Hello, what sample rate do you use? as default I think mine was set to 96, I set it to 44 to try if I could hear any differens, I think a get e little more clear high frequencies with 96. I read somwhere that 88 was better because its the half of 44,1, if your going to but it no audio cd that is… I think this sample rate is a little confusing, remember reading that most plug-ins dont support higher sample-rates than 44. What are the true benefit from working in high samplerates when you music ends up as mp3 or no a cd ? thnax
Ok, cool, so 96 it is, what do you use ? do you use dithering when converting from 88 24 bit to 44,1 16 bit ?
I strongly recommend doing everything in 32bit 44,100hz. If you ever seriously get into mastering you’ll be thankful for it. Until CD-audio is ditched as an industry standard you can forget anything higher. Possibly 88,200hz if your card and plugs support it.
Why? Resampling is messy, and looses the quality of what you intended in the first place. It is entirely possible to get a beautiful sounding mix at 44.1k.
ok, where do one select 32 bit, there is no such option on my RME Multiface, and I cant seem to find it in renoise either…thanx…
renoise does already work with 32bit files, and automatically converts 16 bits files to 32 bits, so you don’t have to set anything in it
“Renoise does already work with 32bit files, and automatically converts 16 bits files to 32 bits, so you don’t have to set anything in it”, Nice, thanx
" I strongly recommend doing everything in 32bit 44,100hz. If you ever seriously get into mastering you’ll be thankful for it "
would it not be the same, or better if I made my music in 96, and when it was time for marstering I just made it into a 44,1 file?, on my set up there is a big diferent between 44,1 and 96 file…
the advice of using 88Khz (if available) is due to the fact that resampling from 88 to 44 is much more error-free because 88/44 = 2, an integer number.
using 96khz can indeed increase quality when mixing a lot of tracks, but beware: some VST instruments have fuzzy behavior when running at frequencies other than 44khz.
the whole ASIO concept has been designed to work faster (= less latency) at higher rates, at expense of a quite huge raise in CPU power requirement
From the above discussion I wondered.
Would my mix and master benefit of doing things entirely in 32 bit / 44khz?
I mix in renoise on either 32 bit / 44khz or 48khz depending if system resources can keep up with the project on 48khz.
While this can just be my imagination, I find both rendering the mix from Renoise and mastering it in 32 bit / 48khz much prettier. I am however resampeling to 16 bit / 44khz with dithering in the end, right before doing mp3 encoding, as that seems to be better with that lame codec thingy I use.
Think 48khz master is worth it or am I actually making things worse? Any comments on this would be very appreciated.
Well, I would say it depends on what you’re trying to squeeze out of the mix (e.g. with the ultra highs). I would also argue that there are too many poorly mixed ultra highs in electronic music, full stop. I hope you’re not addicted to the sizzle, so to speak.
Yes 48k will sound nicer, more clear up the top, and generally more ‘live’ sounding (by a small factor mind you). But as It-Alien explained the odd convert from 48 to 44 will mostly damage the smoothness of your highs. If you can’t hear this maybe you need better monitoring.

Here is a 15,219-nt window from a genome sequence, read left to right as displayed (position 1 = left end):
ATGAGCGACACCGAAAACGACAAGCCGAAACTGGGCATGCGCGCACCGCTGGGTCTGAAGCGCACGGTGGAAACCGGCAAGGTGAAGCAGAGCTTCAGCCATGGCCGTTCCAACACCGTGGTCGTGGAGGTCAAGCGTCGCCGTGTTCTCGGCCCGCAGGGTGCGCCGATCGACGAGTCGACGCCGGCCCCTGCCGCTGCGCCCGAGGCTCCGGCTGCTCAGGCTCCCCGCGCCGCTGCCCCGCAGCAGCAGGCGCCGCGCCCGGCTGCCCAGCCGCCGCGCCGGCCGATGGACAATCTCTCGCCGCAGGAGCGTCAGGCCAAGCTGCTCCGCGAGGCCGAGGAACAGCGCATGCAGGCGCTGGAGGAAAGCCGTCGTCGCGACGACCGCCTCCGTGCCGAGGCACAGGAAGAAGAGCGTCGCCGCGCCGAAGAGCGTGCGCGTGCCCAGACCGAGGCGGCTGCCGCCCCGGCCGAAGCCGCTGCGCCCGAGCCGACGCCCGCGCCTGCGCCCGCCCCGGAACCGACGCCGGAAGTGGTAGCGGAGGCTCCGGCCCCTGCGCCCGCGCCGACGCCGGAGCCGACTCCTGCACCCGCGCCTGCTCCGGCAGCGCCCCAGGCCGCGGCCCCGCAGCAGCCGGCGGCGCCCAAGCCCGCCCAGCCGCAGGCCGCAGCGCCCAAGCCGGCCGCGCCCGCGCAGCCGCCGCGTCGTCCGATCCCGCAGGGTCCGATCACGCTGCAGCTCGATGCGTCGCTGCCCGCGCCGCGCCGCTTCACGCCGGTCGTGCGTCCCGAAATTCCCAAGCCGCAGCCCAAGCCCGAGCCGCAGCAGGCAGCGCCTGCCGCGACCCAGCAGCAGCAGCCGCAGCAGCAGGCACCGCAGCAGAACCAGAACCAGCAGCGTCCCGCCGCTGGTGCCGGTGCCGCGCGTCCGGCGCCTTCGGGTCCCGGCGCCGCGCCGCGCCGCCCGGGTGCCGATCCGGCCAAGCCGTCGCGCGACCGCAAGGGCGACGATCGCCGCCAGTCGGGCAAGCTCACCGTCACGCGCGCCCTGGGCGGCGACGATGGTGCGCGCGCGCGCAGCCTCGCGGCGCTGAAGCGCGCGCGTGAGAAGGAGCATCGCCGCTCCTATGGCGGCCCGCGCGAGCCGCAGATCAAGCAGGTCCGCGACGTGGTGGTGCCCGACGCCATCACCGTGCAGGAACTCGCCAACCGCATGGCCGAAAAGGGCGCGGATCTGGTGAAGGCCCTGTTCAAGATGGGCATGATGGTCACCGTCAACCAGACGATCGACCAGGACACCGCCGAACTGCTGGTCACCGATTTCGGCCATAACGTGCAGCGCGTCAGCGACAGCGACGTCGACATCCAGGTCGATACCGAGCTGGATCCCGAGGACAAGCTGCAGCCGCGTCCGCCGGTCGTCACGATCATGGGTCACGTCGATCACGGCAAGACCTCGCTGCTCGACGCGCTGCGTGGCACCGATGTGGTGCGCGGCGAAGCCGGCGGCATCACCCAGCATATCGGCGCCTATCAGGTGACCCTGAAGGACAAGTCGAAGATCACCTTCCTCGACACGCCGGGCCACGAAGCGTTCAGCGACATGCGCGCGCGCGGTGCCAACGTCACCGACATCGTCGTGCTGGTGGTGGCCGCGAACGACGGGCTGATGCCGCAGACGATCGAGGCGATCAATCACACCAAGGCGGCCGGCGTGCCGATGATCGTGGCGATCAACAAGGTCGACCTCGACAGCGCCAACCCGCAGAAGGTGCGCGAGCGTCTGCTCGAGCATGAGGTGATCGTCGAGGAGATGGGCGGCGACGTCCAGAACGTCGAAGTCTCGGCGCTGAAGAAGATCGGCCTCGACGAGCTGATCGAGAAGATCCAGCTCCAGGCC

44.1khz is shit as a CD standard. Should have been 48k all along, thus being more harmonic with machine standard processing integers. Ah but you can’t change it. So if CD is your aimed release format I strongly recommend 44.1khz right through, from record, mix and master. In the meantime we can only sit back and wait to see if this stupid industry sorts itself out, or blows itself up.
However, if you know you’re only ever going to release on mp3, fine, go with 48k or it’s multiples.
Allright, thanks for the comment.
I’m going to experiment a little more I suppose
I’m waiting for the day we have at least 10 times more samplerate then now. Yes it does indeed make a huge difference on heavy processed sounds (like most types of vsti’s etc). Aliasing is the #1 enemy that would not exist with ‘unlimited’ samplerate, another one is filters and compressors. The more samplerate the more analog it sounds. So indeed you should go for the highest possible.
You can very easily test this yourself using a heavily pitched waveform in renoise with a quickly changing instrument filter. Try render it using sinc interpolation in 44,1khz and then in 96khz. It’s a really huge difference.
For more standard stuff, like recorded sounds not so heavily processed, then 44.1 do just fine.
Why does Renoise not allow me to set 88.2khz samplerate despite I can set it in EWX24/96 control panel? Is this soundcard-dependant?
Sorry to say buddy,
but I had to sell my EWX24.96 cause it’s not working properly with renoise. ASIO is f****ed up and some other issues.
A friend of mine also has the ewx24, same problems.
problem is that using 96khz doubles the used CPU … something I can’t do with my old AMD. Gosh, I need a new PC.
I have no other complaints so far despite this (which really is not serious at all) and lack of multimode drivers. This is something I still constantly run into, and really would like to get arid. ASIO works perfect otherwise.